BP, oil and seabirds — Baltic Sea ducks had worse luck

July 8, 2010

gannetBP’s vast and spreading oil disaster is killing ever more birds and other wildlife in the Gulf of Mexico — but one of the worst spills for birds was a harmless-sounding 5 tonnes of oil in the Baltic Sea in 1976.

That spill from a ship killed more than 60,000 long-tailed ducks wintering in the area after they fatally mistook the slick for an attractive patch of calm water, according to Arne Jernelov, of the Institute for Futures Studies in Stockholm, writing in today’s edition of the journal Nature.

By contrast, he writes that fewer than 1,200 birds have  so far been recorded killed after the explosion of the Deepwater Horizon rig, which has led to a leak of a gigantic 250,000 to 400,000 tonnes of oil in the Gulf of Mexico.  About 60,000 birds were killed off Alaska in 1989 by the accident usually known as the Exxon Valdez spill (…Exxon’s website calls it The Valdez Oil Spill ), previously the biggest spill off the United States at 37,000 tonnes.

By my maths, the Baltic Sea spill killed one bird for about every 80 grams of oil (…an amount easily spilt when filling up a car), the BP spill (so far) one per 200-330 tonnes. Even tiny amounts of oil can mean that birds’ feathers stick together and let chill water, like in the Baltic Sea, get to their bodies through what is normally a layer of insulation. They can then die of cold.

Jernelov gets backing from the Global Marine Oil Pollution Information Gateway, linked to the U.N. Environment Programme.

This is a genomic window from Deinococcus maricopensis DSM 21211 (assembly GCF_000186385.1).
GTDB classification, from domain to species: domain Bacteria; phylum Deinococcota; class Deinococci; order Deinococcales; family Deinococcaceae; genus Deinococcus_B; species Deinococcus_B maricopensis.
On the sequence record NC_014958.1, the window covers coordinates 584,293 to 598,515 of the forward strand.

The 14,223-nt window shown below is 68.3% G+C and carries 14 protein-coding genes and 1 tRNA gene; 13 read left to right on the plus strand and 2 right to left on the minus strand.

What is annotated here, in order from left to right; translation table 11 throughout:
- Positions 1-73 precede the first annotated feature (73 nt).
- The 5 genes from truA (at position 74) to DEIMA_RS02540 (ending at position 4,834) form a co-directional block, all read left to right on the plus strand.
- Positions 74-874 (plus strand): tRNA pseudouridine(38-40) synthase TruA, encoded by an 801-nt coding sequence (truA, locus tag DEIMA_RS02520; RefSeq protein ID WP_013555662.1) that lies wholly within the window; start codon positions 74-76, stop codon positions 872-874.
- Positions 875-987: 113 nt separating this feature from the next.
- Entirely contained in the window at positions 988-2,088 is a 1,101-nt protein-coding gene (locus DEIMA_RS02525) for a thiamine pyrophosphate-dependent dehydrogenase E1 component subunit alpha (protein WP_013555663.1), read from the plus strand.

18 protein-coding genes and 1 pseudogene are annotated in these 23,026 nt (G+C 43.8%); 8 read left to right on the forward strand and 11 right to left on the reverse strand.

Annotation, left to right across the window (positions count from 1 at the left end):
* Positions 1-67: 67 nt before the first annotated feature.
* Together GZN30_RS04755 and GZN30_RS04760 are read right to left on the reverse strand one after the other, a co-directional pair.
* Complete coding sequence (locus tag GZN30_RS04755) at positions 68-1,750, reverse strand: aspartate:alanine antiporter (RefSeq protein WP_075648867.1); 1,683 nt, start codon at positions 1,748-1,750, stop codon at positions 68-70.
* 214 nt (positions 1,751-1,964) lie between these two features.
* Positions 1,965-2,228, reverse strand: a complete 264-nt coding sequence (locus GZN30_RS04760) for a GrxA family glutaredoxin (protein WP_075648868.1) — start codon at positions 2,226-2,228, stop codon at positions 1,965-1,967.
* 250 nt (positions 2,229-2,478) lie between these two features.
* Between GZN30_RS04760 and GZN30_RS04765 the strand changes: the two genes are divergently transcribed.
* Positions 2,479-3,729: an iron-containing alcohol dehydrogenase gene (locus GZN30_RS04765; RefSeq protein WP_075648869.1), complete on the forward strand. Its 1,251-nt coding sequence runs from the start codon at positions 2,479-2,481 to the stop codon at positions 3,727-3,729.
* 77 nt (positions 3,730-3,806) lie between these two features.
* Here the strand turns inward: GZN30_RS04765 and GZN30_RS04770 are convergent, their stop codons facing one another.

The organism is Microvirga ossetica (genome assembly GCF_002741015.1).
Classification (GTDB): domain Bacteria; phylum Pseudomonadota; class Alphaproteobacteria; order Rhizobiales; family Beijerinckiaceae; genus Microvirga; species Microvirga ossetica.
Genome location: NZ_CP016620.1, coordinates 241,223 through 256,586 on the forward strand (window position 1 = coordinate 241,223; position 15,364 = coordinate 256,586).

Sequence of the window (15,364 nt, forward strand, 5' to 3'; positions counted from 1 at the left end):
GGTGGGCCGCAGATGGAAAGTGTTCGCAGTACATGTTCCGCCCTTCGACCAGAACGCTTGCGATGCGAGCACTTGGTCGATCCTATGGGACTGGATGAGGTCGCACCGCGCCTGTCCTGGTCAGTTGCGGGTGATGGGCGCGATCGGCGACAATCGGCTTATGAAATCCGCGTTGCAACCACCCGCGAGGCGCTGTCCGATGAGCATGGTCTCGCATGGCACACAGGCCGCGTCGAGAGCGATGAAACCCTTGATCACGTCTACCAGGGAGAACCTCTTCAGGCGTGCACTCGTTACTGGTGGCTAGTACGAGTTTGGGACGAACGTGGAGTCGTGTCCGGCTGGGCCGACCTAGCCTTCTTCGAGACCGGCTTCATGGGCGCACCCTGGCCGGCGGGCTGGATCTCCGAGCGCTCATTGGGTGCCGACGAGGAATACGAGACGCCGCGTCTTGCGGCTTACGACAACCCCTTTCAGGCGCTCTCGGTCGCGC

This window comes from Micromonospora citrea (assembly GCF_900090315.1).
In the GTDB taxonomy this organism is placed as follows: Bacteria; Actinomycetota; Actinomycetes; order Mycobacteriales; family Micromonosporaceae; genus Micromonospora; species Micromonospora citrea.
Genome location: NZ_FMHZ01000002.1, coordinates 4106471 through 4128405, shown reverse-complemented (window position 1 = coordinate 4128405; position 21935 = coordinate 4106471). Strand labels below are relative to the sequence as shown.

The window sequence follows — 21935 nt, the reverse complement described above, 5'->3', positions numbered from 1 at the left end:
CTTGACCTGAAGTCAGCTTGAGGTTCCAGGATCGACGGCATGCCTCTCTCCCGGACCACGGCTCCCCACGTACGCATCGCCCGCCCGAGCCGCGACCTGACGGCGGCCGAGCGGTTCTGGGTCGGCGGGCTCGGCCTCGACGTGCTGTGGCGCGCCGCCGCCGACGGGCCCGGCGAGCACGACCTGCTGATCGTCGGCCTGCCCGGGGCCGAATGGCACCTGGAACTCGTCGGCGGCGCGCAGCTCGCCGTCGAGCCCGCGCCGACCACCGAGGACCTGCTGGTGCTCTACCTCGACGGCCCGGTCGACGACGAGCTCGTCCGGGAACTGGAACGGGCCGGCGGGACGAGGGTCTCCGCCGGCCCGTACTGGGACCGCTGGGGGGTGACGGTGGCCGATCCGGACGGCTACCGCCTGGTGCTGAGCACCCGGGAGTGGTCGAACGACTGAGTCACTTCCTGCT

“There is no clear relationship between the amount of oil in the marine environment and the likely impact on wildlife. A smaller spill at the wrong time/wrong season and in a sensitive environment may prove much more harmful than a larger spill at another time of the year in another or even the same environment. Even small spills can have very large effects,” it says.

“In a cold climate an oil spot the size of 2-3 square centimetres can be enough to kill a bird,” it says.

It also says that penguins give another example of a how small spills can cause big problems for birds.

A collision of two oil tankers off South Africa in 1977 released 31,000 tonnes of oil and polluted just 47 African penguins, it says. But a far smaller spill of 1,000 tonnes of oil after the sinking of the Treasure in 2000 oiled 20,000 penguins and another 20,000 were removed from their breeding colonies on Dassen and Robben islands to avoid getting them soiled.

The conclusion: don’t spill oil.

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